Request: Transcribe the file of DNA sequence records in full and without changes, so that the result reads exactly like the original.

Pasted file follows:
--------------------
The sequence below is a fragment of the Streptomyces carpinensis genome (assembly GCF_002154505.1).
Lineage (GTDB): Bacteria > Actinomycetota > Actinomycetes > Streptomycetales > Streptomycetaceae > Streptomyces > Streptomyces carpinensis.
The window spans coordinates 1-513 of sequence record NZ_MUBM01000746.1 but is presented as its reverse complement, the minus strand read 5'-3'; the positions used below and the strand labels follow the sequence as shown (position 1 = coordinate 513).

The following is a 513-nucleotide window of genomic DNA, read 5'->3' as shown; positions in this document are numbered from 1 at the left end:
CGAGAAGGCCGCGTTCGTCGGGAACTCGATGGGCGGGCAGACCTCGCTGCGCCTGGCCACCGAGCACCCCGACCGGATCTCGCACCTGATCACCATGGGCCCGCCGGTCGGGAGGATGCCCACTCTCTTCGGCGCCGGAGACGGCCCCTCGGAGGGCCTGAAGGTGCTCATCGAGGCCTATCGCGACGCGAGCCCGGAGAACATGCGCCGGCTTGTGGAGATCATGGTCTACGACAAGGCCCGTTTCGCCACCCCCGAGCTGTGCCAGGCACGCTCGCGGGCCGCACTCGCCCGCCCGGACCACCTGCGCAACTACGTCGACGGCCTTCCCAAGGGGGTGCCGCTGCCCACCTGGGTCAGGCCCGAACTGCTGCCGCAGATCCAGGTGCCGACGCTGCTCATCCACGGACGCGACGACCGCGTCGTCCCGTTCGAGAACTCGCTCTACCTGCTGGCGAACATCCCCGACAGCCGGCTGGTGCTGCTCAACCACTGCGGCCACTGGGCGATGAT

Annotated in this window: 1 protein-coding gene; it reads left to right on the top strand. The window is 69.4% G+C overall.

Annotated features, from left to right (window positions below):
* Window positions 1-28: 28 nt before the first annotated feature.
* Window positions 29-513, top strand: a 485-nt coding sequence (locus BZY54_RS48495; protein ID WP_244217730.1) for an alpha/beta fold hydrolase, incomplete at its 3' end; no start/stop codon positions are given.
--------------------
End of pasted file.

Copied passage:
The sequence below is a fragment of the Streptomyces carpinensis genome (assembly GCF_002154505.1).
Lineage (GTDB): Bacteria > Actinomycetota > Actinomycetes > Streptomycetales > Streptomycetaceae > Streptomyces > Streptomyces carpinensis.
The window spans coordinates 1-513 of sequence record NZ_MUBM01000746.1 but is presented as its reverse complement, the minus strand read 5'-3'; the positions used below and the strand labels follow the sequence as shown (position 1 = coordinate 513).

The following is a 513-nucleotide window of genomic DNA, read 5'->3' as shown; positions in this document are numbered from 1 at the left end:
CGAGAAGGCCGCGTTCGTCGGGAACTCGATGGGCGGGCAGACCTCGCTGCGCCTGGCCACCGAGCACCCCGACCGGATCTCGCACCTGATCACCATGGGCCCGCCGGTCGGGAGGATGCCCACTCTCTTCGGCGCCGGAGACGGCCCCTCGGAGGGCCTGAAGGTGCTCATCGAGGCCTATCGCGACGCGAGCCCGGAGAACATGCGCCGGCTTGTGGAGATCATGGTCTACGACAAGGCCCGTTTCGCCACCCCCGAGCTGTGCCAGGCACGCTCGCGGGCCGCACTCGCCCGCCCGGACCACCTGCGCAACTACGTCGACGGCCTTCCCAAGGGGGTGCCGCTGCCCACCTGGGTCAGGCCCGAACTGCTGCCGCAGATCCAGGTGCCGACGCTGCTCATCCACGGACGCGACGACCGCGTCGTCCCGTTCGAGAACTCGCTCTACCTGCTGGCGAACATCCCCGACAGCCGGCTGGTGCTGCTCAACCACTGCGGCCACTGGGCGATGAT

Annotated in this window: 1 protein-coding gene; it reads left to right on the top strand. The window is 69.4% G+C overall.

Annotated features, from left to right (window positions below):
* Window positions 1-28: 28 nt before the first annotated feature.
* Window positions 29-513, top strand: a 485-nt coding sequence (locus BZY54_RS48495; protein ID WP_244217730.1) for an alpha/beta fold hydrolase, incomplete at its 3' end; no start/stop codon positions are given.